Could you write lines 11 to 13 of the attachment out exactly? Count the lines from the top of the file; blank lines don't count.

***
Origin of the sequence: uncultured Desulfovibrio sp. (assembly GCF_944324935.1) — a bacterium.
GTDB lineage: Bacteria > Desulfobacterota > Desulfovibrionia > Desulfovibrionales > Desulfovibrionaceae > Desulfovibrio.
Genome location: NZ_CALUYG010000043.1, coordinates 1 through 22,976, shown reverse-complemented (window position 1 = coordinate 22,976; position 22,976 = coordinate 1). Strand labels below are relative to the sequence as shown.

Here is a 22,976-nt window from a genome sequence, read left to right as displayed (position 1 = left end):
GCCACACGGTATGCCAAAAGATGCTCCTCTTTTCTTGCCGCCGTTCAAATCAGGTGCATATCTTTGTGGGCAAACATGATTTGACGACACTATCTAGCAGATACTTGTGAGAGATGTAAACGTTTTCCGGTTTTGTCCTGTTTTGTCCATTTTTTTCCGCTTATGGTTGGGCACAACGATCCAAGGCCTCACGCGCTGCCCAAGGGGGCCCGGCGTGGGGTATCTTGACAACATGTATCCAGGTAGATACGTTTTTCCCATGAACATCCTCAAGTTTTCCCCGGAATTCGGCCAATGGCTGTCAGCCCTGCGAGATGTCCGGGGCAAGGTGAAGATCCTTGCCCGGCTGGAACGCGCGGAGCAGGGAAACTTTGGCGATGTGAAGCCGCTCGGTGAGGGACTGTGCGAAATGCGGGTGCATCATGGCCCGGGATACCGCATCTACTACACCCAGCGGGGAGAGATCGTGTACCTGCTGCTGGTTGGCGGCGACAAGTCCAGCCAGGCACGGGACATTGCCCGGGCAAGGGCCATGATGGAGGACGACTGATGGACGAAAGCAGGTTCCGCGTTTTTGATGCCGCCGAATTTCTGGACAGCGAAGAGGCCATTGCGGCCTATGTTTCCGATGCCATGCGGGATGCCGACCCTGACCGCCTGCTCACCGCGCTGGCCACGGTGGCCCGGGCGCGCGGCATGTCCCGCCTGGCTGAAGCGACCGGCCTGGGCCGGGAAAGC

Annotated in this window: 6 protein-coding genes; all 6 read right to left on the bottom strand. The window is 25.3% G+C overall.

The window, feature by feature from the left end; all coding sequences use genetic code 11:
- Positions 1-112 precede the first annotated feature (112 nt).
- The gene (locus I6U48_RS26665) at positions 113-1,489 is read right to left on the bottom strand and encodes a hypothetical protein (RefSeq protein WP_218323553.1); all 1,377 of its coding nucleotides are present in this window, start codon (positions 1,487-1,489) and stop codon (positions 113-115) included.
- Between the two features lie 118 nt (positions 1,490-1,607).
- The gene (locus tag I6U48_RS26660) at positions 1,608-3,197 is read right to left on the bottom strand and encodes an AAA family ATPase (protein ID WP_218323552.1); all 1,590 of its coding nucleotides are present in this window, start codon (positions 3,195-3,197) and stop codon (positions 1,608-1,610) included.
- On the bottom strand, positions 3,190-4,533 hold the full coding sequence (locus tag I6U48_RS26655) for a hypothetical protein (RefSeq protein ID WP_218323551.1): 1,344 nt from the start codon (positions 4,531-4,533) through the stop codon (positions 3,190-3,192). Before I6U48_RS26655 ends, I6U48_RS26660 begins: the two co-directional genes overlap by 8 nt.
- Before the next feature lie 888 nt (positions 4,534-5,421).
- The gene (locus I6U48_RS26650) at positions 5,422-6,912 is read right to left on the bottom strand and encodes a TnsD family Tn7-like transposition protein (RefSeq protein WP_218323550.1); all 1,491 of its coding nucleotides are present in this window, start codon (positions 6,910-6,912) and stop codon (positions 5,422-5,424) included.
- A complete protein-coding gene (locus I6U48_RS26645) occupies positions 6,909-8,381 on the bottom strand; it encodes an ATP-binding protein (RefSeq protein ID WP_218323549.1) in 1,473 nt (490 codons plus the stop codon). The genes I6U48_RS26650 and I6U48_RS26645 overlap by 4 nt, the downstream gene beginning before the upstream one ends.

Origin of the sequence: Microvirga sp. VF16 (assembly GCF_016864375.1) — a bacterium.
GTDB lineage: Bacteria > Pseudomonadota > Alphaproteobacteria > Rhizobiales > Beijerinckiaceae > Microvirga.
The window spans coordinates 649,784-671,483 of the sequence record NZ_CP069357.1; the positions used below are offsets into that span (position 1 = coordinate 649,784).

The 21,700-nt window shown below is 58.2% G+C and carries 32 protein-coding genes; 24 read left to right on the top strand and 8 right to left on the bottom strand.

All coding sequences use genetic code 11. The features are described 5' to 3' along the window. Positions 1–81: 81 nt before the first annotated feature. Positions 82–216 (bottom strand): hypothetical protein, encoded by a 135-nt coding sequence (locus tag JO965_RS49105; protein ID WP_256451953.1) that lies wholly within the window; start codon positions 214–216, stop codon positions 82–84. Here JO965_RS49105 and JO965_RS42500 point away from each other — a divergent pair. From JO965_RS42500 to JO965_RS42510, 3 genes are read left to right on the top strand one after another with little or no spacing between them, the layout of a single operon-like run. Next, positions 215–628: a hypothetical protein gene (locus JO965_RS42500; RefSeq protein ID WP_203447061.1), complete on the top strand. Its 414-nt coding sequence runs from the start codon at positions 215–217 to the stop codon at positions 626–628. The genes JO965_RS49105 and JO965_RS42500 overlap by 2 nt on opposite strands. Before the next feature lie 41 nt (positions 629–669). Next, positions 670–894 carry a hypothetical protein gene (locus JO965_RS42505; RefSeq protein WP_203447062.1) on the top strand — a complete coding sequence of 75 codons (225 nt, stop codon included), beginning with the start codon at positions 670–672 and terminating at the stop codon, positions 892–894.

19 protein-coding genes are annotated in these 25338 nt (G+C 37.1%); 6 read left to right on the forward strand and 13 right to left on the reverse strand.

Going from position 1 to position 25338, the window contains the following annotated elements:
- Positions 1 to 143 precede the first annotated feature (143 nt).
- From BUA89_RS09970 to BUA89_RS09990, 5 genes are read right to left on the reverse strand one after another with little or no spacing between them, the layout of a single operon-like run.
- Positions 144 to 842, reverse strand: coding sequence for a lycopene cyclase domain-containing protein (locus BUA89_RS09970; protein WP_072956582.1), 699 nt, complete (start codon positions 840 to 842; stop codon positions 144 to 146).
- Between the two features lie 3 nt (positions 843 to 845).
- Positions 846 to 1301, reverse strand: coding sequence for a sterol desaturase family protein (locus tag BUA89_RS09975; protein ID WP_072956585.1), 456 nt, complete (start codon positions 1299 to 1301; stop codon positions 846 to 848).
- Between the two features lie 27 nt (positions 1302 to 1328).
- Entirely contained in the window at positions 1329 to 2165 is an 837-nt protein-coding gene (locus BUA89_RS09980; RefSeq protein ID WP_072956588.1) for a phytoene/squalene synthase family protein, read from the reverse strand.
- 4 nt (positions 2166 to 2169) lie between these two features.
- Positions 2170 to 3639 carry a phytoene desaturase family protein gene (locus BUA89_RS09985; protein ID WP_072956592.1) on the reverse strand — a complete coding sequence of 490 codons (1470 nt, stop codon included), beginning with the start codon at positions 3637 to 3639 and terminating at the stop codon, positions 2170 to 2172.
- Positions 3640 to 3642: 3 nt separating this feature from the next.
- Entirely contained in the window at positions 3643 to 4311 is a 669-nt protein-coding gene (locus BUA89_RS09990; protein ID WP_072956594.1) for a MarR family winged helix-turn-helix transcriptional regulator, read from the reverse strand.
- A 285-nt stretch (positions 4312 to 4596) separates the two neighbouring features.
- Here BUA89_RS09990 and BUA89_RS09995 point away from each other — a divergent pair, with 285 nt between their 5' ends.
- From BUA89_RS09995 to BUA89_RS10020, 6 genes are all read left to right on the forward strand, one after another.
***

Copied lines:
- The gene (locus tag I6U48_RS26660) at positions 1,608-3,197 is read right to left on the bottom strand and encodes an AAA family ATPase (protein ID WP_218323552.1); all 1,590 of its coding nucleotides are present in this window, start codon (positions 3,195-3,197) and stop codon (positions 1,608-1,610) included.
- On the bottom strand, positions 3,190-4,533 hold the full coding sequence (locus tag I6U48_RS26655) for a hypothetical protein (RefSeq protein ID WP_218323551.1): 1,344 nt from the start codon (positions 4,531-4,533) through the stop codon (positions 3,190-3,192). Before I6U48_RS26655 ends, I6U48_RS26660 begins: the two co-directional genes overlap by 8 nt.
- Before the next feature lie 888 nt (positions 4,534-5,421).